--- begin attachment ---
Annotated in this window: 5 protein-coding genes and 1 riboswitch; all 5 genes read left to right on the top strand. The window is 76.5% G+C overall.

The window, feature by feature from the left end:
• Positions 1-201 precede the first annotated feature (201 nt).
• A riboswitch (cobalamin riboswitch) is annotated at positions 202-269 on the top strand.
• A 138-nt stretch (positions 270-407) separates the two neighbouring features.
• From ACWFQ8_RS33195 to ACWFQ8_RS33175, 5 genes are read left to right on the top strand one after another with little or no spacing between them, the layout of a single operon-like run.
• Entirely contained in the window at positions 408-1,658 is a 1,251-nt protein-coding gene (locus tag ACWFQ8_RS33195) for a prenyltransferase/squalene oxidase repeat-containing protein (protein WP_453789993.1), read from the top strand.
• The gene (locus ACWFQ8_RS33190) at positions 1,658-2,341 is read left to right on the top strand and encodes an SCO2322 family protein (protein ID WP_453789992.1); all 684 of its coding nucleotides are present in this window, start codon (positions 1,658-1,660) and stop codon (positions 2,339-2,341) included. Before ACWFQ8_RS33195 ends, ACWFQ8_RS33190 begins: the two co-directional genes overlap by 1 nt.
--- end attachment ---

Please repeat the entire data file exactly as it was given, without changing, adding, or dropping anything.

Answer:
Annotated in this window: 5 protein-coding genes and 1 riboswitch; all 5 genes read left to right on the top strand. The window is 76.5% G+C overall.

The window, feature by feature from the left end:
• Positions 1-201 precede the first annotated feature (201 nt).
• A riboswitch (cobalamin riboswitch) is annotated at positions 202-269 on the top strand.
• A 138-nt stretch (positions 270-407) separates the two neighbouring features.
• From ACWFQ8_RS33195 to ACWFQ8_RS33175, 5 genes are read left to right on the top strand one after another with little or no spacing between them, the layout of a single operon-like run.
• Entirely contained in the window at positions 408-1,658 is a 1,251-nt protein-coding gene (locus tag ACWFQ8_RS33195) for a prenyltransferase/squalene oxidase repeat-containing protein (protein WP_453789993.1), read from the top strand.
• The gene (locus ACWFQ8_RS33190) at positions 1,658-2,341 is read left to right on the top strand and encodes an SCO2322 family protein (protein ID WP_453789992.1); all 684 of its coding nucleotides are present in this window, start codon (positions 1,658-1,660) and stop codon (positions 2,339-2,341) included. Before ACWFQ8_RS33195 ends, ACWFQ8_RS33190 begins: the two co-directional genes overlap by 1 nt.